ST. LOUIS — Albert Pujols, driving his black Rolls Royce Phantom on I-64, takes exit 40 towards 6th Street, and heads into the players’ parking lot at Busch Stadium.
Pujols’ route doesn’t take him past Clark and 8th Street, where tens of thousands of fans flock for every St. Louis Cardinals game, taking pictures and even getting teary-eyed.
This is where nine statues of Cardinals’ players are lined up for fans to pay homage: Enos Slaughter, Dizzy Dean, Rogers Hornsby, George Sisler, Lou Brock, Bob Gibson, Stan Musial, Ozzie Smith and Ted Simmons.
The great Musial meant so much to the franchise that he is the only one with another, 100 feet down on 8th street, standing 10 1/2-feet tall atop an 8.5-foot marble pedestal, gracing the entrance of Busch Stadium.
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There’s plenty of room on the sidewalk for more statues, and perhaps one will stand just as tall, proudly alongside Musial.
It will be the honoring legendary Pujols, who will be forever remembered as one of the greatest and most popular players to ever don a Cardinals uniform.
“I don’t think a lot about that to tell you the truth,’’ Pujols tells USA TODAY Sports. “Maybe I would if I drove past the statues every day, but I can hardly see them when I come into the garage.’’
Pujols stares ahead, momentarily allows himself to vision it, and abruptly stops.
“I don’t want to look into the future,’’ he says, softly. “I just let it happen. I’ll wait for my moment to come.
“And when that moment comes, I’ll enjoy it.’’
Pujols, 42, is playing in the final postseason of his 22-year career, beginning Friday afternoon against the Philadelphia Phillies in a best-of-three wild-card series at sold-out Busch Stadium.
When the teams line up for introductions, Pujols will get the longest ovation. When he comes to the plate for the first time during the game, he’ll get another one , as fans grab their cell phones and take pictures for posterity. They’ll do the same thing every time he comes to bat.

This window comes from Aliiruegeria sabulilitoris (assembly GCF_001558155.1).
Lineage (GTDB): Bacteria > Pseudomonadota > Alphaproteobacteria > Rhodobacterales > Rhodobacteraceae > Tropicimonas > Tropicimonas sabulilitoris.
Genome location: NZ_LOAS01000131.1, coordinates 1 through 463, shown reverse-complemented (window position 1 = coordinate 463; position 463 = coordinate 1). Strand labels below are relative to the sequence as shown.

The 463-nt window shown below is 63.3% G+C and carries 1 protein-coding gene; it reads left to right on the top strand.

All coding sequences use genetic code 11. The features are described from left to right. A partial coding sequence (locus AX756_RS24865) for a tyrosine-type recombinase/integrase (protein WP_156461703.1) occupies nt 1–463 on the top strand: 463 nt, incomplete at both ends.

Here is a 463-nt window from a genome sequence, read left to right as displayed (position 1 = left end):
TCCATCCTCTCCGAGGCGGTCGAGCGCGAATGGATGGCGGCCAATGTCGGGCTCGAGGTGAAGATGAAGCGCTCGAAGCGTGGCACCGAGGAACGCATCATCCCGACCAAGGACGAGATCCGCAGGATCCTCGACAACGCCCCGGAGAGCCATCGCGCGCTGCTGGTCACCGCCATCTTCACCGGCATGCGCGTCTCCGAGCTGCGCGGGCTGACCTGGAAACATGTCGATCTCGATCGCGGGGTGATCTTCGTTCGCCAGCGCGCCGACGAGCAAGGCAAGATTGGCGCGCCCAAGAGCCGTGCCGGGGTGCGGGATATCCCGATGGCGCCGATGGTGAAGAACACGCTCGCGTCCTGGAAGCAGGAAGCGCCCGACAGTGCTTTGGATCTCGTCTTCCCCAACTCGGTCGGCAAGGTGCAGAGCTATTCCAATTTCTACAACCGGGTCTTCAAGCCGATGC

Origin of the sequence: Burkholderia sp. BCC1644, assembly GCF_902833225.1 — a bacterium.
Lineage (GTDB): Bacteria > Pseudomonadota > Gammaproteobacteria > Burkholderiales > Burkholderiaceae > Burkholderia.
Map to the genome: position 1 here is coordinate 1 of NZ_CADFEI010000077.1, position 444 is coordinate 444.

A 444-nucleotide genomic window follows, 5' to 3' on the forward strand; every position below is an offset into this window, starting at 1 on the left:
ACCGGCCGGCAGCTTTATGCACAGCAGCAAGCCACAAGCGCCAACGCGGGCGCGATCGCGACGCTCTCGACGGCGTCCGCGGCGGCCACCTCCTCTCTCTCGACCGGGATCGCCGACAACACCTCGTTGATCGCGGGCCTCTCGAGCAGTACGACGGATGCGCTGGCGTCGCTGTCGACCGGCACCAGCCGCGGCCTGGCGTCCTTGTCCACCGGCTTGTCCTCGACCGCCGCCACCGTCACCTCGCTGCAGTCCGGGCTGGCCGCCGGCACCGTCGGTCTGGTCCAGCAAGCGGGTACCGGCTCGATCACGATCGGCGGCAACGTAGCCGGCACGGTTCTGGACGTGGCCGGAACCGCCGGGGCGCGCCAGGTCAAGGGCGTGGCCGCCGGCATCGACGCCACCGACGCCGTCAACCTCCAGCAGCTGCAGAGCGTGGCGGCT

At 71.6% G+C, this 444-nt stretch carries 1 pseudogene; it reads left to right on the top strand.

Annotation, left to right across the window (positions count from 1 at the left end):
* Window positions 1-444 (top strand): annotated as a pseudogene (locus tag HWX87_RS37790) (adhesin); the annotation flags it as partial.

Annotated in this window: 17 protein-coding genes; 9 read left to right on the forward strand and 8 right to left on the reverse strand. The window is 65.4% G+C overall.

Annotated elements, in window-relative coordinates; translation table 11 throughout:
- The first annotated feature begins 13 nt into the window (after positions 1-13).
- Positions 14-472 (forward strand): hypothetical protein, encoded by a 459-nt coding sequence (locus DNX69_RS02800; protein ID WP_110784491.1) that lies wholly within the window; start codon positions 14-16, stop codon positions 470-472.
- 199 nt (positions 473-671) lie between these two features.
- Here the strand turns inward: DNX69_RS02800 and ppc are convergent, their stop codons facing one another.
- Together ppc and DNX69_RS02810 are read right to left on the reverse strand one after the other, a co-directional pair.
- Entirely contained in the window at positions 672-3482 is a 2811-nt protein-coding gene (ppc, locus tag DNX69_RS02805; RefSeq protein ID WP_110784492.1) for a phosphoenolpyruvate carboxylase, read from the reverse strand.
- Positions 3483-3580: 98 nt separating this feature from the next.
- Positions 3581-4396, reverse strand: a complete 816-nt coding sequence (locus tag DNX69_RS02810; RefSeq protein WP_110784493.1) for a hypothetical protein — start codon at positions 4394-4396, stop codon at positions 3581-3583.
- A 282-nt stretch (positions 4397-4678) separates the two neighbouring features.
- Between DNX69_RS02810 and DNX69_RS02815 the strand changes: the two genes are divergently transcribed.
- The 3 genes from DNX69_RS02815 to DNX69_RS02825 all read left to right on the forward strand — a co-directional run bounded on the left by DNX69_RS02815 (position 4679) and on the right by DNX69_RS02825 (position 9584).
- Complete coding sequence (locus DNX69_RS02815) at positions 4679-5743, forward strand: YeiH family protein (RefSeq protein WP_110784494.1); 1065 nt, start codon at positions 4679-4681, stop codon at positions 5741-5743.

It has been like this all season, even when he was badly struggling the first half and was little more than a pinch-hitter. It has now grown into almost a spiritual experience with Pujols enjoying one of the greatest second halves by any player in baseball, hitting .323 with 18 homers, 48 RBI and a 1.103 OPS.
“My first year was 2011, so basically I never saw him at his peak,’’ says Cardinals MVP favorite Paul Goldschmidt, “until now. Someone told me, 'What you’re seeing now, the second half was basically his average the first 10 years of his career.’ It’s unreal.’’
“The highlight for me so far this year is watching Albert working in the cage, honestly," Goldschmidt says. “We saw him struggle. We saw a sneak peak behind the scenes on what adjustments he made. We saw how he handled failure, how he handled success, how he kept his performance up, how he dealt with the pressure of chasing 700.
“It’s something that will stick with me for a long time.’’
“For me, one of the coolest moments of the year,’’ says Game 2 starter Mike Mikolas says, “was when he came to ask me a question about baseball in the dugout. I said holy [expletive] Albert Pujols is asking me a question about baseball. Are you kidding me? He is asking me a question? This guy knows more about baseball than anyone I can even imagine.
“It was about pitching, but for him to ask me a question, how cool is that?’’
Mikolas just wishes someone was around to film it.
“That’s why I’ve got to get a baseball or two signed by him before this is all over,’’ Mikolas says. “I want people to believe that I know the guy.’’
This is the reverence and admiration that Pujols draws these days. It’s as if those desolate 10 years in Anaheim, Calif. never happened.
Now he’s back again with midnight getting pushed back, the Cinderella story continuing, and no one wanting the ugly reality to get in the way.
“It’s been awesome,’’ Pujols says. “I always talked about wanting the opportunity to come back to St. Louis where everything started for me 21 years ago. It’s pretty special, helping this organization win every which way I can.
“I’m just so glad I could do it for these people, because I’m telling you, they mean so much to me."